Racquet Reaction

Indian Wells: Townsend d. Knapp

Thursday, March 06, 2014 /by
AP
AP

Squinting into sun glare, Karin Knapp caught several tosses and tried relocating her release to a spot where she could see the ball clearly. No matter how much she shifted sight lines, the 49th-ranked Italian couldn’t escape her serve struggles — or Taylor Townsend’s brand of heat stroke.

The 17-year-old American delivered a biting serve to set up her blistering forehand—and saved all six break points she faced in the second set—scoring the biggest win of her young career, 7-6 (1), 6-1, to reach the Indian Wells second round. Knapp defeated Americans Christina McHale and Alison Riske in succession to lead Italy to a 3-1 Fed Cup victory over the host United States last month.  Townsend, touted as one of the most gifted young Americans, may have caught a glimpse of those matches as she came out hitting her sweeping lefty forehand to Knapp’s weaker two-handed backhand wing to draw the short ball.

The world No. 337 broke to open then backed up the break with a love hold. Knapp responded with a love hold before breaking back for 2-all. At that point Townsend’s baby blue Nike visor looked completely saturated with sweat and the expanding pool of empty plastic water bottles scattered beneath her court-side seat suggested the role the sun would play. Though Knapp is nine years Townsend’s senior and has played 400-plus more matches, she didn’t cope with the conditions as well as the teenager. They traded breaks in the seventh and eight games before Townsend hit her cross court forehand to draw another backhand error and break for 5-4. Nerves restricted her left arm as she dumped two of her six double faults when serving for the set; Knapp swooped in for a slick forehand volley to break for 5-all.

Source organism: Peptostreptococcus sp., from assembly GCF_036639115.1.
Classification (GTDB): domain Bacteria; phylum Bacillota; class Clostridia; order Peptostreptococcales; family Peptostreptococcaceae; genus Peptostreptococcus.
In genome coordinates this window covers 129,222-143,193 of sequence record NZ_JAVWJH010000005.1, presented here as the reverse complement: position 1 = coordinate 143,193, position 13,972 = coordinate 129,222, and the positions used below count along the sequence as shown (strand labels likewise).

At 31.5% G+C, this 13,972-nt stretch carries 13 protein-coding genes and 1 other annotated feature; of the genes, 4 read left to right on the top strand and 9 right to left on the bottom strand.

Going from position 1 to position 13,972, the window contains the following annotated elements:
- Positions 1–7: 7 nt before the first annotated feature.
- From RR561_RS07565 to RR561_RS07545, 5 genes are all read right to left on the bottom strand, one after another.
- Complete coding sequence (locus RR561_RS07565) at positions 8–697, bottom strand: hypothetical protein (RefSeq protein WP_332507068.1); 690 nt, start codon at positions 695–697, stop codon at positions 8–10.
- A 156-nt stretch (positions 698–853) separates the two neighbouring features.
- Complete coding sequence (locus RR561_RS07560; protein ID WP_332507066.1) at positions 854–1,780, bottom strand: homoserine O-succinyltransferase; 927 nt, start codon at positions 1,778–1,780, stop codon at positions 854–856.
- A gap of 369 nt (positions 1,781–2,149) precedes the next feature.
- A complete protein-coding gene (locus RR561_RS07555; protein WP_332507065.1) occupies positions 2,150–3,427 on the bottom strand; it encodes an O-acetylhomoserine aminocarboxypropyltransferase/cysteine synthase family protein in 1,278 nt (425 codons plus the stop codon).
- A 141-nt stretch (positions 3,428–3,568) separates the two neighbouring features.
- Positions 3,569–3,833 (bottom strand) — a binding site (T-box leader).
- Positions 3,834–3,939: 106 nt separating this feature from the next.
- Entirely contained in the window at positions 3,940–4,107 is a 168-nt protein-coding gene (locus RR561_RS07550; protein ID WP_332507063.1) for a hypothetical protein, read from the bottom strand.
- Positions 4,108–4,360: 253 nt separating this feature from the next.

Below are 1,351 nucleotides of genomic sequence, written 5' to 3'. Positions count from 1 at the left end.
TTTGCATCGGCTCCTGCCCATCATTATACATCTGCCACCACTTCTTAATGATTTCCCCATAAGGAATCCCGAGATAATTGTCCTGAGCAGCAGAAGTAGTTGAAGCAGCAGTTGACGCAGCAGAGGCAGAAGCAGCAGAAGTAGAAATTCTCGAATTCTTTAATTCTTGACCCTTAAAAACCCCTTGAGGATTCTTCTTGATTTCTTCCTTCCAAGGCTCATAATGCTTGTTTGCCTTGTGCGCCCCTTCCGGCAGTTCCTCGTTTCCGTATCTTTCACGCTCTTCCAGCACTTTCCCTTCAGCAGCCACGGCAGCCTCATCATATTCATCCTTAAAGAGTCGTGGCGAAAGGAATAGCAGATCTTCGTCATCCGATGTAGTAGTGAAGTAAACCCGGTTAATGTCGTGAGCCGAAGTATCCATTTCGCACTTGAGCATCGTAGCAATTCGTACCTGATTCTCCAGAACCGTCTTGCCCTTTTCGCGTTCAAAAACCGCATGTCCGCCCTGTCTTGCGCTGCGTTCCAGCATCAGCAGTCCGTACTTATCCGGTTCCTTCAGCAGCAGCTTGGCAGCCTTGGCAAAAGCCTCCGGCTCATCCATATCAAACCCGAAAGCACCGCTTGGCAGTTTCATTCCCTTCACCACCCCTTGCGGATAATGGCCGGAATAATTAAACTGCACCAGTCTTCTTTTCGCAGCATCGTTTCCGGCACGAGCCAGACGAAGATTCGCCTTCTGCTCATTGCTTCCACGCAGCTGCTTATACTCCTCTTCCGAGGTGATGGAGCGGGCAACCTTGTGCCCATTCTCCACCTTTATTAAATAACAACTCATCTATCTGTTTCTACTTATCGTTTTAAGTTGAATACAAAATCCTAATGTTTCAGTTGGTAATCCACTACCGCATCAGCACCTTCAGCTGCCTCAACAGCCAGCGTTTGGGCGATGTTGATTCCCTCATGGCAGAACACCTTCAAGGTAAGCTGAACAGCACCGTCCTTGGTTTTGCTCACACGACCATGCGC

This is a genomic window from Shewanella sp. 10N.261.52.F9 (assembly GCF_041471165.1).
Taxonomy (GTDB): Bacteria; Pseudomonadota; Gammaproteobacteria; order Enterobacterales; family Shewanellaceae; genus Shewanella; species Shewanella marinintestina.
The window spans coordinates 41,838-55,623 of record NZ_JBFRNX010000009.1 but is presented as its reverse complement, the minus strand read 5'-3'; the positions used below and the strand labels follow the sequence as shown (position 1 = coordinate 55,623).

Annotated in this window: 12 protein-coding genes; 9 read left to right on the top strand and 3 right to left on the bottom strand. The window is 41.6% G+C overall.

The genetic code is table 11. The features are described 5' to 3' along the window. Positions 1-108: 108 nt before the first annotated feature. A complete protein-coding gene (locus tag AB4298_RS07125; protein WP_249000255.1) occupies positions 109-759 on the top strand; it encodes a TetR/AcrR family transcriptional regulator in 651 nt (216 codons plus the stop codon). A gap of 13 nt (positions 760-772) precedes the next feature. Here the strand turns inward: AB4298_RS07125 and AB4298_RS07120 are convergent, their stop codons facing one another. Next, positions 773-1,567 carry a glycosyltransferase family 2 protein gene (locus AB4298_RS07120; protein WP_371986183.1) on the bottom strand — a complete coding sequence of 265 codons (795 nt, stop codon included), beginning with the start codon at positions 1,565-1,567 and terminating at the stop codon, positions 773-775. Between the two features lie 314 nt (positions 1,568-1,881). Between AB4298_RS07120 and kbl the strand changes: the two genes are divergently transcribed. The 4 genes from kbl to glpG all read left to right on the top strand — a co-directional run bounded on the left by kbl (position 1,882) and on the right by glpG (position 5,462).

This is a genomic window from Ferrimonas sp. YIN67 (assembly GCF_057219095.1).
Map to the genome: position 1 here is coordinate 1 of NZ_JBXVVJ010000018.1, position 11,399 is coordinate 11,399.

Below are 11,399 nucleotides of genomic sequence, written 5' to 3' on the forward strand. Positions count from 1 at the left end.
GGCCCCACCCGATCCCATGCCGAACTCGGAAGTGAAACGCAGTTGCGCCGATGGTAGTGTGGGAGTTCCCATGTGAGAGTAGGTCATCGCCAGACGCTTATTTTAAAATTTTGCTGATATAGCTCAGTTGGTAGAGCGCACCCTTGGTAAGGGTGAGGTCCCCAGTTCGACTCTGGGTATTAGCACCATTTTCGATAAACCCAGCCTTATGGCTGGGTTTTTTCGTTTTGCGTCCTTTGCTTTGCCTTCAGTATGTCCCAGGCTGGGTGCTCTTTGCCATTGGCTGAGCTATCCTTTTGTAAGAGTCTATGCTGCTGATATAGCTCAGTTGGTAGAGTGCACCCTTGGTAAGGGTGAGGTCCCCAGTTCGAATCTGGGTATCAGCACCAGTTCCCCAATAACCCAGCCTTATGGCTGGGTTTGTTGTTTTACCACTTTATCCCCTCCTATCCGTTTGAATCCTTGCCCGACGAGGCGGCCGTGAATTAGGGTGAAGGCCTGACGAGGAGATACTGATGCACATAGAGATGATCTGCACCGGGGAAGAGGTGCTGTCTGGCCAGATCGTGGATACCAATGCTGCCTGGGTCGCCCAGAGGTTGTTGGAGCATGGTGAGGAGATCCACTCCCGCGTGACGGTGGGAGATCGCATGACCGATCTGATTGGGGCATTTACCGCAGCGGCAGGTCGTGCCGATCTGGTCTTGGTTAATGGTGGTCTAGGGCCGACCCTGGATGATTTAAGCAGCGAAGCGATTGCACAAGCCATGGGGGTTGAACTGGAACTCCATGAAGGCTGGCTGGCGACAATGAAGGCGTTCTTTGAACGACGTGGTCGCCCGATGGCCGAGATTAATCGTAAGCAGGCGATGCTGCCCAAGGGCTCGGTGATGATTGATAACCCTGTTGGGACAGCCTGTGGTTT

The tiebreaker was all Townsend. Her ability to hold the ball on her forehand creates deception that caused confusion for Knapp, who had trouble reading the direction of that shot and contributed to her own demise clanking four consecutive errors to fall behind 5-1 in the breaker. Attacking net, Townsend forced an errant backhand to earn five set points and closed when Knapp, who declined to wear a cap or visor to try to combat the sun, coughed up her seventh double fault to drop a 56-minute opening set that saw the pair combine for 53 unforced errors.

Though she played patches of hit-and-miss tennis and her ambition can get the best of her, when Townsend finds the sweet spot she can sting the ball with vigor. The wild card staved off two break points crunching a pair of service winners to hold for a 1-0 second-set lead. Townsend is still raw — if she can get fitter it should help refine her shot selection, enabling her to play higher-percentage tennis and she must sharpen the second serve — but she’s a clean ball striker and bold shot-maker, who can hit creative forehand combinations and exhibits soft feel in the frontcourt. Staring down another break point in the third game, Townsend opened the court with a slice serve wide then whipped a forehand winner off the opposite sideline before scarring Knapp with a slashing ace wide to hold for 2-1.

Flipping through pages of her noteback during changeovers, Townsend produced a diary-worthy game, tomahawking a forehand winner down the line and burying a body serve into the hip to hold at love for 4-1. Defending her second serve more effectively — the teenager won 50 percent of her second-serve points (15 of 30), while Knapp won just 33 percent (8 of 24) of her second deliveries — Townsend converted five of six break-point chances and denied three break points in serving out the 94-minute victory. She punctuated it by waving her index finger (painted pumpkin orange) toward supporters and wearing a wide smile. She'll face another Italian, 2013 U.S. Open semifinalist Flavia Pennetta, in the second round.
 

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